The “How to Generate (Almost) Anything” project yields everything from dresses to graffiti
Have you ever considered what AI-inspired pizza might taste like? Or how perfume with AI-generated recipes might smell?
Pinar Yanardag, a postdoctoral associate at MIT’s Media Lab explores these questions and more through her “How to Generate (Almost) Anything” series, which she describes as an example of MIT hacking culture and designed to “playfully show how we can use technology to create cool stuff.” In this project, humans and AI collaborate on everything from designing dresses to cooking up recipes for pizza.
First, because AI has to learn from a database of similar objects, Yanardag and her team find datasets for what they want to create. This sometimes involves reading blogs to find what kind of resources artists working on that area use. After obtaining that data, they decide what kind of algorithm would fit well to generate something similar, train the algorithm for several days or weeks, and finally look at the results to see what the AI has dreamt up.
Yanardag and her team then contact potential collaborators. “Most of the time, people are super interested in doing a collaboration,” notes Yanardag.
After selecting a couple of promising recipes, they work to then bring the recipes to life.
Rather than strictly adhering to what AI generates, however, artists use it as inspiration. And while the ideas generated by AI may seem out of the ordinary, it’s that characteristic that can lead to innovation, allowing people to, as Yanardag believes, “create things that they wouldn't create otherwise.”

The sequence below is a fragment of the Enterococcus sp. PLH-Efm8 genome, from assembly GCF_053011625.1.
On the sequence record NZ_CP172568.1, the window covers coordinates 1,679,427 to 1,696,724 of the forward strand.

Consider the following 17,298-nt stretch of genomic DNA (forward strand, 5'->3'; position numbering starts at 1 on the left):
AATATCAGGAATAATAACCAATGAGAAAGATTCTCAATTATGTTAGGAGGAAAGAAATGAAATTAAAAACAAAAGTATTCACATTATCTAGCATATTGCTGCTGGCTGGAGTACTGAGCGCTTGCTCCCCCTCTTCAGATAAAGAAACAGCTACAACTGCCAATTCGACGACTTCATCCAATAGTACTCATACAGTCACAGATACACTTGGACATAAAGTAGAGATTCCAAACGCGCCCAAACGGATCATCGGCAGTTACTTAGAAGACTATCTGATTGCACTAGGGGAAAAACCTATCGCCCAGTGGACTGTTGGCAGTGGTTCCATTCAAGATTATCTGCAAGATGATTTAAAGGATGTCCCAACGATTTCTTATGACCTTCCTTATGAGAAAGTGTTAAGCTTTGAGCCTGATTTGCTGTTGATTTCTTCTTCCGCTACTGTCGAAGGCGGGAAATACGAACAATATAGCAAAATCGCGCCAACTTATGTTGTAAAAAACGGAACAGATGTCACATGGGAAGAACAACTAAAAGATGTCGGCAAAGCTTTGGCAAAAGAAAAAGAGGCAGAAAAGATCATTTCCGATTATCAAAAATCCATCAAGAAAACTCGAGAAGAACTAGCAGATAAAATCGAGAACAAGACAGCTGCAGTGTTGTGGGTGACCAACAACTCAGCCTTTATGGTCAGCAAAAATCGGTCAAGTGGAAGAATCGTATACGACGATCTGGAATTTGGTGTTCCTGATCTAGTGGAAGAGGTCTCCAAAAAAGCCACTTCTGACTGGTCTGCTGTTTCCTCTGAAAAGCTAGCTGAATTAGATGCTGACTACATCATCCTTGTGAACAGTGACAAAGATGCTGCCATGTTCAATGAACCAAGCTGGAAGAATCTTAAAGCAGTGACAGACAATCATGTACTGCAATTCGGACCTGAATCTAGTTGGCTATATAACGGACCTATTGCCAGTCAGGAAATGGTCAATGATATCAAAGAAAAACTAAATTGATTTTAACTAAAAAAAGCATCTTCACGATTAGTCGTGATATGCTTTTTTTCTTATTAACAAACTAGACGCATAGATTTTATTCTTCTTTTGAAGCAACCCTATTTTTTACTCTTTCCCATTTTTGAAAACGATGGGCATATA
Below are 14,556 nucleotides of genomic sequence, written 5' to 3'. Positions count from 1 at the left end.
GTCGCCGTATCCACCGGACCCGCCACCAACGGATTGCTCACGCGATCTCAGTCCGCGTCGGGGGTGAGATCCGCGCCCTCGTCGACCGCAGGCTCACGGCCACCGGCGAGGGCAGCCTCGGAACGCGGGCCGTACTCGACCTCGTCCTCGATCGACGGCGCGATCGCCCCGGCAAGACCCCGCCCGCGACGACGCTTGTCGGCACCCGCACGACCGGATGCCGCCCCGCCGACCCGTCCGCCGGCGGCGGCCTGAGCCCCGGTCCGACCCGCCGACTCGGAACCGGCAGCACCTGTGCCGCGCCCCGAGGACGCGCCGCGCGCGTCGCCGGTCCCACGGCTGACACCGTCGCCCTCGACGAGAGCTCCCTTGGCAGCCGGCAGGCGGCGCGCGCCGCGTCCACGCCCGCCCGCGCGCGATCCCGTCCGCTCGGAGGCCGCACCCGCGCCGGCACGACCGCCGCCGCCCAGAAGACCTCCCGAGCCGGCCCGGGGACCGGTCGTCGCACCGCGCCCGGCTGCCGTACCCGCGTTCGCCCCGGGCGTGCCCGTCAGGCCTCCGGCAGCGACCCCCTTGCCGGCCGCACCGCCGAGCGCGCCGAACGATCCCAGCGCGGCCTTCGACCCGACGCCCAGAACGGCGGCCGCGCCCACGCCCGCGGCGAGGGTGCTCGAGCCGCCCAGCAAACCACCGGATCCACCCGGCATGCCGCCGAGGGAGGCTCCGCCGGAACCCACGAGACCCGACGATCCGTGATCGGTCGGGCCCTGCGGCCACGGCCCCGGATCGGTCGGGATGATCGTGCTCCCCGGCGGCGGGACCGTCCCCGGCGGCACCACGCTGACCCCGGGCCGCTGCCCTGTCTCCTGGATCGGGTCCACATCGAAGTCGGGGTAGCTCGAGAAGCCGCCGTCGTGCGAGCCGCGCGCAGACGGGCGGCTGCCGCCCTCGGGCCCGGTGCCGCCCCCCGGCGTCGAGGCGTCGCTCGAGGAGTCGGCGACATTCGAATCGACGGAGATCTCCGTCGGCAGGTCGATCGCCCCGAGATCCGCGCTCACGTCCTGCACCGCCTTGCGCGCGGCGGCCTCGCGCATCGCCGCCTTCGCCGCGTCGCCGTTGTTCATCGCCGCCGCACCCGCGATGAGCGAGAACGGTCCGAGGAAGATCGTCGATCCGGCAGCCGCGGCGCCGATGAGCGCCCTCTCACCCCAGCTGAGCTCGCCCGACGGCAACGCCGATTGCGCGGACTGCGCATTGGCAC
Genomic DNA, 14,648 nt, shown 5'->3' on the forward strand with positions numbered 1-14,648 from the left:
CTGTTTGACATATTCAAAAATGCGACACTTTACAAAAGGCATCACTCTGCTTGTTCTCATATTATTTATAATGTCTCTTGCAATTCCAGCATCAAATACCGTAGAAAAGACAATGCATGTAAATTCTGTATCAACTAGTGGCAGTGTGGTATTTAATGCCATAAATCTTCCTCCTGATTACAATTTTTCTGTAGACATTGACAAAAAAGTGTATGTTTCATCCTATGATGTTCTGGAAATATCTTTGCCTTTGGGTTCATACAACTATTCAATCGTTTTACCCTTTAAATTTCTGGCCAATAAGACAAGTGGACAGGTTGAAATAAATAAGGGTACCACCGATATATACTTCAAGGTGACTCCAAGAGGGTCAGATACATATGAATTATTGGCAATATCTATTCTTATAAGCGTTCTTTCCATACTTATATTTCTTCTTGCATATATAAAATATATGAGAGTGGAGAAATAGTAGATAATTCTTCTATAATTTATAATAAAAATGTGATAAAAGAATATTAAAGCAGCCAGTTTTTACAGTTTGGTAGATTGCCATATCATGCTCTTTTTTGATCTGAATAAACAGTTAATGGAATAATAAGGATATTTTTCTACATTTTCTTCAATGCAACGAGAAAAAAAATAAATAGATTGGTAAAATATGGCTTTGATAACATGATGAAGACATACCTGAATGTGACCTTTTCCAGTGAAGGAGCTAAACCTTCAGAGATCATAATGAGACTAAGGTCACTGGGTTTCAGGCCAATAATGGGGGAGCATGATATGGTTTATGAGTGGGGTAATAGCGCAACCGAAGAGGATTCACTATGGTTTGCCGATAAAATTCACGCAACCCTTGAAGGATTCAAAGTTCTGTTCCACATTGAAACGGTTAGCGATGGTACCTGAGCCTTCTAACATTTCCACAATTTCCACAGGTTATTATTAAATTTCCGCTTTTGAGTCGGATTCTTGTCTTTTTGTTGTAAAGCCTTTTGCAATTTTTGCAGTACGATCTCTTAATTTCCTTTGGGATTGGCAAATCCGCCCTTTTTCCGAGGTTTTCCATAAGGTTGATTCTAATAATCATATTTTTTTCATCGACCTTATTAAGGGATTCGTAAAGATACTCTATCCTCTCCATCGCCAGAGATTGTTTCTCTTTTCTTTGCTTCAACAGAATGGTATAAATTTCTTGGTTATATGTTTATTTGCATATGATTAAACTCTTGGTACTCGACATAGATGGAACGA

“When we collaborated with a dress designer, she really liked [the AI’s creations] because she found it really odd and really inspiring. She said she wouldn’t even think of [it] if it wasn’t for the AI.”
Something that surprised her, however, was how receptive people were to the AI’s unusual creations (which include a shrimp, jam and Italian sausage pizza and a futuristic-looking hat). People were very willing to try out the creations, even if they initially seemed strange, and some ended up really enjoying the results of the human-AI collaboration.
Yanardag has also found the process to be rewarding in more ways than one. Before this project, she had never tried making graffiti before, but now, she says, “I’m really interested in learning more about graffiti art and actually trying to create my own graffiti.”
But will AIs one day be able to do the creative work on their own?
“I think AI is going to be really good in creating things that probably don’t need human interpretation or feedback much.” Although AI systems are getting better and better, Yanardag notes, “I think people’s tastes and people’s opinions will change over time too. So maybe, [it’s the] feedback loop between AI and humans that will create the best outcome.”
“[Ultimately], I think AI and humans are dependent on each other. I don’t see a future where AI can completely take over.” In the future, however, just like people now collaborate with each other, perhaps people will also collaborate directly with AI.
Visit howtogeneratealmostanything.com for more information on Yanardag’s project.